JBS, the world’s largest meatpacker, confirmed that the brothers who control it have entered a plea bargain as the company finds itself at the centre of a corruption scandal.
Wesley and Joesley Batista are among JBS’s executives who signed a plea bargain deal with Brazilian authorities in exchange for reduced sentences, in a furore that that has sunk Brazil into political and financial uncertainty, threatening to dislodge President Michel Temer.
On Thursday evening, in a brief statement, the company announced…
… to its shareholders and the market in general that seven executives of the Company and its controlling entity, J&F Investimentos, entered into a plea bargain agreement with the Federal Public Prosecutor’s Office, which was ratified by the Supreme Court.
The agreement establishes the payment of a fine totaling R$225 million by these executives, as well as their cooperation with the Public Prosecutor’s Office regarding all matters disclosed to the authorities, amongst other obligations.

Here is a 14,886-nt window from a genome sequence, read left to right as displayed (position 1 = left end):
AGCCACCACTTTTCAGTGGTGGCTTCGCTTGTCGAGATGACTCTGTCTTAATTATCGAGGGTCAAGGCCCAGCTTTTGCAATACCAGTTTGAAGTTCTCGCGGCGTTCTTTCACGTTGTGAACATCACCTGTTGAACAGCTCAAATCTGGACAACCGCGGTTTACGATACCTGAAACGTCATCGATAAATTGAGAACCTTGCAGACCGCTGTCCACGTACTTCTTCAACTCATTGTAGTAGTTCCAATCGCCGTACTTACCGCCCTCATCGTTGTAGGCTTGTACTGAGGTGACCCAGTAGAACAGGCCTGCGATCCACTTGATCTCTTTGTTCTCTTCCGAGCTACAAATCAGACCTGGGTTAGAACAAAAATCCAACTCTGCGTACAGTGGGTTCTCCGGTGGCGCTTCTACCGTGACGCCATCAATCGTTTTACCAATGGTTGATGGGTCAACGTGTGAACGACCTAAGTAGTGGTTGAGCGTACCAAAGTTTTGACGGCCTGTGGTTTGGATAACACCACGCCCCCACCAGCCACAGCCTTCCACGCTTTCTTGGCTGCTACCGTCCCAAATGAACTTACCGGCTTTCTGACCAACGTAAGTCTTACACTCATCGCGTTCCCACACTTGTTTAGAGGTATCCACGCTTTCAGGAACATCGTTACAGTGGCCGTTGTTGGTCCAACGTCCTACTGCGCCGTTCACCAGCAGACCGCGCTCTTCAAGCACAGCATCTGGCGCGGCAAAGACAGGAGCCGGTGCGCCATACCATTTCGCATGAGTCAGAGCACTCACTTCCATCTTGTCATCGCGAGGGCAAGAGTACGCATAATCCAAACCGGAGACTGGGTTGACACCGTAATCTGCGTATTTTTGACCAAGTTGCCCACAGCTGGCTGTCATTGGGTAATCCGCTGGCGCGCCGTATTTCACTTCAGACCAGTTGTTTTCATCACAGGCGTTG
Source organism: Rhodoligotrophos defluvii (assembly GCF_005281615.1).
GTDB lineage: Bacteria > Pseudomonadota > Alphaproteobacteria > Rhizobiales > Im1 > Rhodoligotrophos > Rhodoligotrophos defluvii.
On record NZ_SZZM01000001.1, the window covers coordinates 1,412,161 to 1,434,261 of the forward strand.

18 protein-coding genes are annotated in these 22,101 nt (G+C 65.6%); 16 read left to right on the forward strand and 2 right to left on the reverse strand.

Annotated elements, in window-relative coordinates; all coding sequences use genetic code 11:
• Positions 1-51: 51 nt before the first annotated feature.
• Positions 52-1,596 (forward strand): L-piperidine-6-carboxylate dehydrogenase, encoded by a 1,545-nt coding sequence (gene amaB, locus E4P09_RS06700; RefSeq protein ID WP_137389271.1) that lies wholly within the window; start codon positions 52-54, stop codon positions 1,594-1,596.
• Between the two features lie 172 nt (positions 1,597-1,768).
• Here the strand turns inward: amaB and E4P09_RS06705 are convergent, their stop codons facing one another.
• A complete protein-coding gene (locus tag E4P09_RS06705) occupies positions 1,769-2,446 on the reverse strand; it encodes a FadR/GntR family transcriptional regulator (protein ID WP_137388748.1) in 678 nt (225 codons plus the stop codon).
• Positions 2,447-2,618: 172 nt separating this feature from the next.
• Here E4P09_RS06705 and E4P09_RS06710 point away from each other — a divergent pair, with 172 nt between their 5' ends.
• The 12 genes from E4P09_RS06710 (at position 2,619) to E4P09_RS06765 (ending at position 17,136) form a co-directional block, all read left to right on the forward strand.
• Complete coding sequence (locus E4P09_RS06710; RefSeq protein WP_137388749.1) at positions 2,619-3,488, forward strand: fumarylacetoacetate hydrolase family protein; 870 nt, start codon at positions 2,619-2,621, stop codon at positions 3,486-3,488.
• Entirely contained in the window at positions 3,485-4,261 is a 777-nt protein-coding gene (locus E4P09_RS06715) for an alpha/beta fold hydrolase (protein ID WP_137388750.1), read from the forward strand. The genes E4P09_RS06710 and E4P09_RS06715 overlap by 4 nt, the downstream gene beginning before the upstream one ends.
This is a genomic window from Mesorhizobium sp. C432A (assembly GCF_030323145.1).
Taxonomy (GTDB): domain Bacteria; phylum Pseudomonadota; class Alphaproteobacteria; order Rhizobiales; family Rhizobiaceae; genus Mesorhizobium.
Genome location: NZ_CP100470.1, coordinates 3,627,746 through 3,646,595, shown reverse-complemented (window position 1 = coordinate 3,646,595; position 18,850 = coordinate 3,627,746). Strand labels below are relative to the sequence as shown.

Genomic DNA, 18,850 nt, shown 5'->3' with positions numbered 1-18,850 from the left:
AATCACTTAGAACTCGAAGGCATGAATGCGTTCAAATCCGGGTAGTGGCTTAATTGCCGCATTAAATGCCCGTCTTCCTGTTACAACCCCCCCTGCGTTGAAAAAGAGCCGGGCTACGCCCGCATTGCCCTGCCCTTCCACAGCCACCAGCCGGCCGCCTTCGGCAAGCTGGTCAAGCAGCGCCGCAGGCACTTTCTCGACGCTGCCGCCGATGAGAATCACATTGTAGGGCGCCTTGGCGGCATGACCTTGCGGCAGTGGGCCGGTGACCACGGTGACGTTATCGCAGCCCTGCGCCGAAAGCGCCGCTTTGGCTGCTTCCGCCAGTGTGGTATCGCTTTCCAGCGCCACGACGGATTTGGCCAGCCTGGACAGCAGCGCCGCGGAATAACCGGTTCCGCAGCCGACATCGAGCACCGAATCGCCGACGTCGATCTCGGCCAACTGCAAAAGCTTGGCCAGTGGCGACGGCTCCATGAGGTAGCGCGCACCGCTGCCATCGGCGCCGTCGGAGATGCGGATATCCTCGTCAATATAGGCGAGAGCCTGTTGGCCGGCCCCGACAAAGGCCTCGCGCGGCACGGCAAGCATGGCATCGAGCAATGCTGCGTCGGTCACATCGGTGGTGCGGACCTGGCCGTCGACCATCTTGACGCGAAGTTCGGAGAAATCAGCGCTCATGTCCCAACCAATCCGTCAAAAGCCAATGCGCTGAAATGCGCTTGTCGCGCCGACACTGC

On Thursday afternoon, a defiant president resisted calls to resign, triggered by revelations by O Globo newspaper, which alleged the JBS brothers told Mr Temer the company was secretly bribing former lower house of congress head, Eduardo Cunha, who has been jailed for corruption, to remain silent.
O Globo reported on Thursday that the meatpacking group bought “large quantities” of dollars before the news about the investigation of the president was published.
Last week, it was revealed that Brazilian authorities are investigating loans received by the company from development bank BNDES.
And in March, Brazil’s police accused JBS and some of its peers of paying inspectors to look the other way on meat safety procedures. The company has denied any wrongdoing. But the scandal caused several countries to halt imports of Brazilian meat, the country’s third-biggest export industry, for a few days.